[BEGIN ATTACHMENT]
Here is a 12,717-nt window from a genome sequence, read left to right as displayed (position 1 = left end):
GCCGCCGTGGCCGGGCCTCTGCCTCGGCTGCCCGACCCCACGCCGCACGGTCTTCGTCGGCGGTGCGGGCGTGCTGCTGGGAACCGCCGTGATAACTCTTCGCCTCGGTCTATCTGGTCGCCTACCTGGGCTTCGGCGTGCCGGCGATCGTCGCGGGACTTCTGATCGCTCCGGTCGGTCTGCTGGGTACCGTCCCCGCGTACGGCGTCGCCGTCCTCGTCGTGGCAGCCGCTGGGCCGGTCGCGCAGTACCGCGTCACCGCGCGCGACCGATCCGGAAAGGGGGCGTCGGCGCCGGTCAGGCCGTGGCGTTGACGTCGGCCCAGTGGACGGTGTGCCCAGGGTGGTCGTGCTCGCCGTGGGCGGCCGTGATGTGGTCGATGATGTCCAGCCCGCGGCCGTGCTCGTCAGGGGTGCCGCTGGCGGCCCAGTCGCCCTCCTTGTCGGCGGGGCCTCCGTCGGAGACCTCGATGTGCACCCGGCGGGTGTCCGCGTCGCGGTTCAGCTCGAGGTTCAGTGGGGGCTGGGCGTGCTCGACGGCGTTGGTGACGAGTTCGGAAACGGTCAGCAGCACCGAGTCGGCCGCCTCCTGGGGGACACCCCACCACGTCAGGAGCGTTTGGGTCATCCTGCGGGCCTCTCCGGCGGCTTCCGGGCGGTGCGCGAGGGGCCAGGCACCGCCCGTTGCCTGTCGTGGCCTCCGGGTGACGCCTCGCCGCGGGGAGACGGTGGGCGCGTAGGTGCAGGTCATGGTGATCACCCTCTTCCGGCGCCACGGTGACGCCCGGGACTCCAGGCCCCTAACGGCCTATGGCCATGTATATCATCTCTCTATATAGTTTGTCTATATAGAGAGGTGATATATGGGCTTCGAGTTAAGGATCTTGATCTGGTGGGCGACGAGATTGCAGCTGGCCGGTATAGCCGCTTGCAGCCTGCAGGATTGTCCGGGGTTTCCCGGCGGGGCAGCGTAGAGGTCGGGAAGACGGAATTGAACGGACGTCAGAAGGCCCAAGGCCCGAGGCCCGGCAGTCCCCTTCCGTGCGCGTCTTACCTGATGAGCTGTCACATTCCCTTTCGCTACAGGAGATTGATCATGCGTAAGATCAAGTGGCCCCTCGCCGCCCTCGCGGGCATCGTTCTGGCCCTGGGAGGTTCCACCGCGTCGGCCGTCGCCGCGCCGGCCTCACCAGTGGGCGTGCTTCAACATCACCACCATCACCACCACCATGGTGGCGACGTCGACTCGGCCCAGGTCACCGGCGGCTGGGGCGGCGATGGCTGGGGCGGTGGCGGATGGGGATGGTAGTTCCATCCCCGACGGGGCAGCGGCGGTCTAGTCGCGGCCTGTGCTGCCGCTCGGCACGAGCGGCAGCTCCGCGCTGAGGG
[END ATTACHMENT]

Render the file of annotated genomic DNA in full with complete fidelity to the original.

Here is a 12,717-nt window from a genome sequence, read left to right as displayed (position 1 = left end):
GCCGCCGTGGCCGGGCCTCTGCCTCGGCTGCCCGACCCCACGCCGCACGGTCTTCGTCGGCGGTGCGGGCGTGCTGCTGGGAACCGCCGTGATAACTCTTCGCCTCGGTCTATCTGGTCGCCTACCTGGGCTTCGGCGTGCCGGCGATCGTCGCGGGACTTCTGATCGCTCCGGTCGGTCTGCTGGGTACCGTCCCCGCGTACGGCGTCGCCGTCCTCGTCGTGGCAGCCGCTGGGCCGGTCGCGCAGTACCGCGTCACCGCGCGCGACCGATCCGGAAAGGGGGCGTCGGCGCCGGTCAGGCCGTGGCGTTGACGTCGGCCCAGTGGACGGTGTGCCCAGGGTGGTCGTGCTCGCCGTGGGCGGCCGTGATGTGGTCGATGATGTCCAGCCCGCGGCCGTGCTCGTCAGGGGTGCCGCTGGCGGCCCAGTCGCCCTCCTTGTCGGCGGGGCCTCCGTCGGAGACCTCGATGTGCACCCGGCGGGTGTCCGCGTCGCGGTTCAGCTCGAGGTTCAGTGGGGGCTGGGCGTGCTCGACGGCGTTGGTGACGAGTTCGGAAACGGTCAGCAGCACCGAGTCGGCCGCCTCCTGGGGGACACCCCACCACGTCAGGAGCGTTTGGGTCATCCTGCGGGCCTCTCCGGCGGCTTCCGGGCGGTGCGCGAGGGGCCAGGCACCGCCCGTTGCCTGTCGTGGCCTCCGGGTGACGCCTCGCCGCGGGGAGACGGTGGGCGCGTAGGTGCAGGTCATGGTGATCACCCTCTTCCGGCGCCACGGTGACGCCCGGGACTCCAGGCCCCTAACGGCCTATGGCCATGTATATCATCTCTCTATATAGTTTGTCTATATAGAGAGGTGATATATGGGCTTCGAGTTAAGGATCTTGATCTGGTGGGCGACGAGATTGCAGCTGGCCGGTATAGCCGCTTGCAGCCTGCAGGATTGTCCGGGGTTTCCCGGCGGGGCAGCGTAGAGGTCGGGAAGACGGAATTGAACGGACGTCAGAAGGCCCAAGGCCCGAGGCCCGGCAGTCCCCTTCCGTGCGCGTCTTACCTGATGAGCTGTCACATTCCCTTTCGCTACAGGAGATTGATCATGCGTAAGATCAAGTGGCCCCTCGCCGCCCTCGCGGGCATCGTTCTGGCCCTGGGAGGTTCCACCGCGTCGGCCGTCGCCGCGCCGGCCTCACCAGTGGGCGTGCTTCAACATCACCACCATCACCACCACCATGGTGGCGACGTCGACTCGGCCCAGGTCACCGGCGGCTGGGGCGGCGATGGCTGGGGCGGTGGCGGATGGGGATGGTAGTTCCATCCCCGACGGGGCAGCGGCGGTCTAGTCGCGGCCTGTGCTGCCGCTCGGCACGAGCGGCAGCTCCGCGCTGAGGG